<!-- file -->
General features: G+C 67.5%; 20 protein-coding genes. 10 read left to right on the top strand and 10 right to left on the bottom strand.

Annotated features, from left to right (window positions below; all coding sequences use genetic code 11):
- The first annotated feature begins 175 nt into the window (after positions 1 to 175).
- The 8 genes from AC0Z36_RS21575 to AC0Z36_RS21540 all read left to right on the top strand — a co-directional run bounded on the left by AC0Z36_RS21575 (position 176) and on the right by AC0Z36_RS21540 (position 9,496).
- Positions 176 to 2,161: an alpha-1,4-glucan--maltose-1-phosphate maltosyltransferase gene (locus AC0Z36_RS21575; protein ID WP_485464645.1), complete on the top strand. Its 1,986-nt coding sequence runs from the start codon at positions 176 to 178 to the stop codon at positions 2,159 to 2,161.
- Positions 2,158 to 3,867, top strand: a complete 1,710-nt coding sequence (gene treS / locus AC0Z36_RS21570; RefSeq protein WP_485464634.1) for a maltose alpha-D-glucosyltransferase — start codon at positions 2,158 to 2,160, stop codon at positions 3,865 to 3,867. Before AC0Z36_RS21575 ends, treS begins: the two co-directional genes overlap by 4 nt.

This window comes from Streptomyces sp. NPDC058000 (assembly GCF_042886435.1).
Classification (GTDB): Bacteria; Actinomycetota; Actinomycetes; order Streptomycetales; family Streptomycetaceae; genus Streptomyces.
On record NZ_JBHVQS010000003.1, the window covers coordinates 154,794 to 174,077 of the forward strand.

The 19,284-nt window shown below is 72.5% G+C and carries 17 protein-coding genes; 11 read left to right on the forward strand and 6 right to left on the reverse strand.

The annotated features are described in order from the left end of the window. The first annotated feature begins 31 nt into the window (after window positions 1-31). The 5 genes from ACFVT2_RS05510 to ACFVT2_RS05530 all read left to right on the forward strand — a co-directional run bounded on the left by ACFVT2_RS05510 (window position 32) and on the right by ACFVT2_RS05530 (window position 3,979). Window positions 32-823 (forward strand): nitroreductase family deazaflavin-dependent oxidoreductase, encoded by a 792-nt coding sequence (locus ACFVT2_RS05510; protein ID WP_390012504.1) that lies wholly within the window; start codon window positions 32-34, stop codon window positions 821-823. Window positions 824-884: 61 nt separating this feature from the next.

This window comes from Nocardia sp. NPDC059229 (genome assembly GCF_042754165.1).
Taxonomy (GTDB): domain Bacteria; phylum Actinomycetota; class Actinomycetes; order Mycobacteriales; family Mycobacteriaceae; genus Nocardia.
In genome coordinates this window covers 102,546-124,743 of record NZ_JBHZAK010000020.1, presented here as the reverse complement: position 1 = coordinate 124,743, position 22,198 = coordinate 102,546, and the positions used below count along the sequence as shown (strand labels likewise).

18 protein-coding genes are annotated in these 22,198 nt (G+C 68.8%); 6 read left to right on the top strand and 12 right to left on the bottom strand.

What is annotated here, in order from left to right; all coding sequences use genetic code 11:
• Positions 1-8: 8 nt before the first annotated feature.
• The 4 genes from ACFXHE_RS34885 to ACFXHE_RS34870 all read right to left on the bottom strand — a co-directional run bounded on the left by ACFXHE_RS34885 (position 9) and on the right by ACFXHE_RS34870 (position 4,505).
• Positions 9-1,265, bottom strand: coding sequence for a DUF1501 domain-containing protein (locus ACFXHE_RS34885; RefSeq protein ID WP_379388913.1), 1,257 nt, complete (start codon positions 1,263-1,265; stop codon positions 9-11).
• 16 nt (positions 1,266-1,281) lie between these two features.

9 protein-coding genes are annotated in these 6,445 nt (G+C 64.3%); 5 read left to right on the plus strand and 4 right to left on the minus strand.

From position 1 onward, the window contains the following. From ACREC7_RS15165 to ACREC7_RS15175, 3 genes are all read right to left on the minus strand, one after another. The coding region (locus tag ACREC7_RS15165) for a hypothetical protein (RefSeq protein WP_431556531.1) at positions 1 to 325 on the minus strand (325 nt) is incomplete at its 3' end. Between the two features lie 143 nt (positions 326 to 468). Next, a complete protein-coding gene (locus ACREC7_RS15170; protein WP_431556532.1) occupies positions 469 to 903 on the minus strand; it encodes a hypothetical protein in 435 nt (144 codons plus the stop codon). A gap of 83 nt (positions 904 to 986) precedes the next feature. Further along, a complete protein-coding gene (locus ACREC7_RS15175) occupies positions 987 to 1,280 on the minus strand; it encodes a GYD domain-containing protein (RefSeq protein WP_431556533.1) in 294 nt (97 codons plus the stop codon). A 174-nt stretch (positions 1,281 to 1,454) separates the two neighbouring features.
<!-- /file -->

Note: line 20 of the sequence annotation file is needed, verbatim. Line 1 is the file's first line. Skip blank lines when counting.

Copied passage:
• 16 nt (positions 1,266-1,281) lie between these two features.